Table 2 Coupling reactions of N-tosylhydrazones with pyrrolidine 2a[thin space (1/6-em)]a
a Reaction conditions: 1 mmol N-tosylhydrazone, 10 mmol 2a, 1.5 mL CH3NO2, 18 h, 80 °C, 1 atm of CO2. Yields of isolated products are given. Data from Angew. Chem., Int. Ed. 2015, 54, 3084 are given in parentheses. b Reaction time: 3 h. c 1-(1-(4-Nitrophenyl)ethyl)pyrrolidine (23%) and 1-ethyl-4-nitrobenzene (10%) were found to be a major byproduct and a minor by-product, respectively.
image file: c6qo00111d-u4.tif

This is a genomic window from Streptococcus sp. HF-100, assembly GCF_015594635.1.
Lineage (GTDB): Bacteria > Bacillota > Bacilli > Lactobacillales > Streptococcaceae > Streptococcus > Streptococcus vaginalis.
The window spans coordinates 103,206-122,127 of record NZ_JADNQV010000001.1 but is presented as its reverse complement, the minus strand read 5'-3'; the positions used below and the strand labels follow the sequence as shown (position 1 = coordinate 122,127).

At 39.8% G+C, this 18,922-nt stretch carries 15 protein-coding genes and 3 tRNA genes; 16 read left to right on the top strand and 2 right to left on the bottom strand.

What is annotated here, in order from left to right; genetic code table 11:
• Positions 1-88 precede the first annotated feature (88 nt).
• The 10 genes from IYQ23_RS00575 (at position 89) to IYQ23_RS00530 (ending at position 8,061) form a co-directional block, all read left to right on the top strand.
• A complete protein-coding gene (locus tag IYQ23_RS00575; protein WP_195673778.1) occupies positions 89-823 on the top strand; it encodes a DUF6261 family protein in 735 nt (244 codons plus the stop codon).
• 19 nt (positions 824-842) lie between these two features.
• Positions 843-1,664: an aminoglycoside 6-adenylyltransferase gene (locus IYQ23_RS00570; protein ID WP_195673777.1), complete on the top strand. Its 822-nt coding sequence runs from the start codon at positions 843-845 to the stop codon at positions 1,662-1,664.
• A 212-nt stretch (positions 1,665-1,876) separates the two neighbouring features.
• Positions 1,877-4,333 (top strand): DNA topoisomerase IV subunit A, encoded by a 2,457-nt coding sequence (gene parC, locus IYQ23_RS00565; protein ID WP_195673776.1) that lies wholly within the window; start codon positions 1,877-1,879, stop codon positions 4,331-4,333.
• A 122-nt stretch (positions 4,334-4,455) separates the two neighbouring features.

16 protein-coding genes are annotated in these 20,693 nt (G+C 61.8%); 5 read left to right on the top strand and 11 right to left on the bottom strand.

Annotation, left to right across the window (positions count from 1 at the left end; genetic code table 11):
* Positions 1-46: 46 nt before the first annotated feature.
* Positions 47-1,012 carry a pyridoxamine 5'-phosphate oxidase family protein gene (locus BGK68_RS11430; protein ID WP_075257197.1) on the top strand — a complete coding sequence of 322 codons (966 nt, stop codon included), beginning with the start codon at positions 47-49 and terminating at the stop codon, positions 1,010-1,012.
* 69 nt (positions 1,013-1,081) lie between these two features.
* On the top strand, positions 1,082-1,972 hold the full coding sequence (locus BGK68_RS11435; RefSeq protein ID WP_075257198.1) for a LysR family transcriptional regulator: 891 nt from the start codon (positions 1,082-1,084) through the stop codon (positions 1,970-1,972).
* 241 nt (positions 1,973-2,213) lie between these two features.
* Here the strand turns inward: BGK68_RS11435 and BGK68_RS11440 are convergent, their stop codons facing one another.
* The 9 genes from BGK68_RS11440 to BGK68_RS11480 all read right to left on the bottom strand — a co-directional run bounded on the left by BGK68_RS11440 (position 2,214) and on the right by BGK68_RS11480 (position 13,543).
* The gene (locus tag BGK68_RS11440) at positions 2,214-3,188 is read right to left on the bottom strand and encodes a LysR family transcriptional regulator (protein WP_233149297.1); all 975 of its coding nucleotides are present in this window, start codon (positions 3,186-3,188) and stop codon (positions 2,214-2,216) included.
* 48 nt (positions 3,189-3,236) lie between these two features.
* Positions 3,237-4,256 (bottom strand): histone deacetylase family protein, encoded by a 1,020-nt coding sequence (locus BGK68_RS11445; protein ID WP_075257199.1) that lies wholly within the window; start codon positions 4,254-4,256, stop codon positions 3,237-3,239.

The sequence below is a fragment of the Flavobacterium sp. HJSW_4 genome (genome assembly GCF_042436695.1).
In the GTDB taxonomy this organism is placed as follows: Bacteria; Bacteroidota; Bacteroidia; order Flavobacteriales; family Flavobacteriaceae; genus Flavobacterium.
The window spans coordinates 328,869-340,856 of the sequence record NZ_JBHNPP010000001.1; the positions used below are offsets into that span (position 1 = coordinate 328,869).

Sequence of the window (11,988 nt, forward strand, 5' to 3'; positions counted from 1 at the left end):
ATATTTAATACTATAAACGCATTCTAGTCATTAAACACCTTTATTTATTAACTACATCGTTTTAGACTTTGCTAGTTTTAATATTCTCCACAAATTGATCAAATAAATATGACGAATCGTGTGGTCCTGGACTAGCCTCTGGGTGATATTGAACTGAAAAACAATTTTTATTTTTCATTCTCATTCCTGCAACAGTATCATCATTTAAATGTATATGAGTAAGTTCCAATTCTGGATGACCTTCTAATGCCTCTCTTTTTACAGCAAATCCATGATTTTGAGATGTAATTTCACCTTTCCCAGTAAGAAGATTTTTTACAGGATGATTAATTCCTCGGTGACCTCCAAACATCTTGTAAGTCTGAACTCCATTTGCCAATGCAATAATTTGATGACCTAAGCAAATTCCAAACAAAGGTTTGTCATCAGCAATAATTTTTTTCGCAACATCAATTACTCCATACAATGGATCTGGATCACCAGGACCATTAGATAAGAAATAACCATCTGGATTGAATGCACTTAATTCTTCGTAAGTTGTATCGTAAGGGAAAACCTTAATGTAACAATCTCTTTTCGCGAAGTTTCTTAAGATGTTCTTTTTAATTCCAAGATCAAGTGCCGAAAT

N-Tosylhydrazones derived from 3,4-dihydronaphthalen-1(2H)-one (1u), 1-(benzo[1,3]dioxol-5-yl)ethan-1-one (1v), and benzophenone (1w) were good substrates, giving an approximate 69–73% yield of the desired products (3ua–3wa). Substrates containing heteroarene groups, such as thiophene (1q) and pyridine (1r), gave carbamates in reasonable yields (3qa, 65%; 3ra, 52%). Importantly, the results obtained under the new reaction conditions were comparable to those obtained using Jiang's reaction conditions in most cases. However, substrates derived from 1-(4-nitrophenyl)ethan-1-one (1g), 4-acetylbenzonitrile (1h), and 1-(4-(trifluoromethyl)phenyl)ethan-1-one (1i) were poor substrates and afforded lower yields (3ga, 38% vs. 76%; 3ha, 44% vs. 84%; 3ia, 58% vs. 80%). In the cases of 3ga and 3ha, poor yields were observed compared to the original paper. We envisioned that the activity of the carbon center of the nitrile and nitro hydrazone derivatives may be quite high. Due to their high reactivity, byproducts were formed. However, when the reaction was carried out under a high pressure of CO2, there might be some restrictions in the generation of diverse active nucleophilic species that could attack the carbon center of the hydrazones. Thus, the yields are not highly sensitive to the N-tosylhydrazone derivatives under high pressures of CO2. According to Jiang's report,4N-tosylhydrazones derived from aliphatic ketones or aldehydes failed to yield even a trace of the desired products. No reaction was observed with an aliphatic N-tosylhydrazone derived from 2-butanone under our reaction conditions.